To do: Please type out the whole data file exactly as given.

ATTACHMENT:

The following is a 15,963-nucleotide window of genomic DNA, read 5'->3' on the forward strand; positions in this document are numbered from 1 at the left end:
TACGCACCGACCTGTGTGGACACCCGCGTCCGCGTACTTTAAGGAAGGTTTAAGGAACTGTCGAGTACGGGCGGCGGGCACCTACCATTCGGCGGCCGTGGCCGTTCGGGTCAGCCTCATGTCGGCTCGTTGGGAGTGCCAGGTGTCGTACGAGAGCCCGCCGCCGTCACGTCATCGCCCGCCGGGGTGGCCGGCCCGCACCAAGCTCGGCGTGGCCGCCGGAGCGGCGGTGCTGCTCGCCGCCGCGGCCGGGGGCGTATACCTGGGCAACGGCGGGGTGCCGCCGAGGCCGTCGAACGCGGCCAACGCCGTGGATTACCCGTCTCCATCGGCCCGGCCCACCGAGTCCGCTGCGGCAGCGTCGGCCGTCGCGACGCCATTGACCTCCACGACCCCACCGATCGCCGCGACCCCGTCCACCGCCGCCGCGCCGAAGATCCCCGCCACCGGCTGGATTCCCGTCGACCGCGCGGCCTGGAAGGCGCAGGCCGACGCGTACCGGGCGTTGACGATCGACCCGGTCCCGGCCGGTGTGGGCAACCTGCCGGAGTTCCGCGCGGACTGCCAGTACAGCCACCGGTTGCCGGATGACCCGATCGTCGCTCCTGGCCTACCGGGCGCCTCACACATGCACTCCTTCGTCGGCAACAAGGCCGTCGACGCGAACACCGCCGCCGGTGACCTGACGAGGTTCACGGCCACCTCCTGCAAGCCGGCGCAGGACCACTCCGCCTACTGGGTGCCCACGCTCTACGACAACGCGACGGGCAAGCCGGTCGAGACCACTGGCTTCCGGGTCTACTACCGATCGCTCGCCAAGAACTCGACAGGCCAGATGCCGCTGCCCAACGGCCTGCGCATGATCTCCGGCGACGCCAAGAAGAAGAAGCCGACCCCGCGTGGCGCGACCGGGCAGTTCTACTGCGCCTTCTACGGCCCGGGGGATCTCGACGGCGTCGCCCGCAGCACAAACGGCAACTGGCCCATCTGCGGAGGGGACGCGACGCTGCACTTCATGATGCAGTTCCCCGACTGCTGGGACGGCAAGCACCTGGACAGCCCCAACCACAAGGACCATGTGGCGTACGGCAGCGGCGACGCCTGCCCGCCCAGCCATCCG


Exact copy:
The following is a 15,963-nucleotide window of genomic DNA, read 5'->3' on the forward strand; positions in this document are numbered from 1 at the left end:
TACGCACCGACCTGTGTGGACACCCGCGTCCGCGTACTTTAAGGAAGGTTTAAGGAACTGTCGAGTACGGGCGGCGGGCACCTACCATTCGGCGGCCGTGGCCGTTCGGGTCAGCCTCATGTCGGCTCGTTGGGAGTGCCAGGTGTCGTACGAGAGCCCGCCGCCGTCACGTCATCGCCCGCCGGGGTGGCCGGCCCGCACCAAGCTCGGCGTGGCCGCCGGAGCGGCGGTGCTGCTCGCCGCCGCGGCCGGGGGCGTATACCTGGGCAACGGCGGGGTGCCGCCGAGGCCGTCGAACGCGGCCAACGCCGTGGATTACCCGTCTCCATCGGCCCGGCCCACCGAGTCCGCTGCGGCAGCGTCGGCCGTCGCGACGCCATTGACCTCCACGACCCCACCGATCGCCGCGACCCCGTCCACCGCCGCCGCGCCGAAGATCCCCGCCACCGGCTGGATTCCCGTCGACCGCGCGGCCTGGAAGGCGCAGGCCGACGCGTACCGGGCGTTGACGATCGACCCGGTCCCGGCCGGTGTGGGCAACCTGCCGGAGTTCCGCGCGGACTGCCAGTACAGCCACCGGTTGCCGGATGACCCGATCGTCGCTCCTGGCCTACCGGGCGCCTCACACATGCACTCCTTCGTCGGCAACAAGGCCGTCGACGCGAACACCGCCGCCGGTGACCTGACGAGGTTCACGGCCACCTCCTGCAAGCCGGCGCAGGACCACTCCGCCTACTGGGTGCCCACGCTCTACGACAACGCGACGGGCAAGCCGGTCGAGACCACTGGCTTCCGGGTCTACTACCGATCGCTCGCCAAGAACTCGACAGGCCAGATGCCGCTGCCCAACGGCCTGCGCATGATCTCCGGCGACGCCAAGAAGAAGAAGCCGACCCCGCGTGGCGCGACCGGGCAGTTCTACTGCGCCTTCTACGGCCCGGGGGATCTCGACGGCGTCGCCCGCAGCACAAACGGCAACTGGCCCATCTGCGGAGGGGACGCGACGCTGCACTTCATGATGCAGTTCCCCGACTGCTGGGACGGCAAGCACCTGGACAGCCCCAACCACAAGGACCATGTGGCGTACGGCAGCGGCGACGCCTGCCCGCCCAGCCATCCG